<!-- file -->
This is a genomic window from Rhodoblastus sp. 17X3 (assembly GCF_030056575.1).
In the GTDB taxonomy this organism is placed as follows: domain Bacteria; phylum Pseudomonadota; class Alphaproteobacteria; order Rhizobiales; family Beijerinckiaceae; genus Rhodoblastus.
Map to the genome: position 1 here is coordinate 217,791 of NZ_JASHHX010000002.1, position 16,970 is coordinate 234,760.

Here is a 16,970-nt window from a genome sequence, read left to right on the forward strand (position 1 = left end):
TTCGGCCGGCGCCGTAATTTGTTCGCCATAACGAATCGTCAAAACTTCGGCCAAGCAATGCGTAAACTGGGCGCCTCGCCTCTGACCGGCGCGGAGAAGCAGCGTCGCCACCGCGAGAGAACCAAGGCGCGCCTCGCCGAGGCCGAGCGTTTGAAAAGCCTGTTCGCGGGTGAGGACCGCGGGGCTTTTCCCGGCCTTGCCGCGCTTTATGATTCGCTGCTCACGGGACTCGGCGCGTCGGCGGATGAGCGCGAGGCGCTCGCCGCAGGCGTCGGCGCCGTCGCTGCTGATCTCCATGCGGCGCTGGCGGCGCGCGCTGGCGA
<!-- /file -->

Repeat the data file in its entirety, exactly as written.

This is a genomic window from Rhodoblastus sp. 17X3 (assembly GCF_030056575.1).
In the GTDB taxonomy this organism is placed as follows: domain Bacteria; phylum Pseudomonadota; class Alphaproteobacteria; order Rhizobiales; family Beijerinckiaceae; genus Rhodoblastus.
Map to the genome: position 1 here is coordinate 217,791 of NZ_JASHHX010000002.1, position 16,970 is coordinate 234,760.

Here is a 16,970-nt window from a genome sequence, read left to right on the forward strand (position 1 = left end):
TTCGGCCGGCGCCGTAATTTGTTCGCCATAACGAATCGTCAAAACTTCGGCCAAGCAATGCGTAAACTGGGCGCCTCGCCTCTGACCGGCGCGGAGAAGCAGCGTCGCCACCGCGAGAGAACCAAGGCGCGCCTCGCCGAGGCCGAGCGTTTGAAAAGCCTGTTCGCGGGTGAGGACCGCGGGGCTTTTCCCGGCCTTGCCGCGCTTTATGATTCGCTGCTCACGGGACTCGGCGCGTCGGCGGATGAGCGCGAGGCGCTCGCCGCAGGCGTCGGCGCCGTCGCTGCTGATCTCCATGCGGCGCTGGCGGCGCGCGCTGGCGA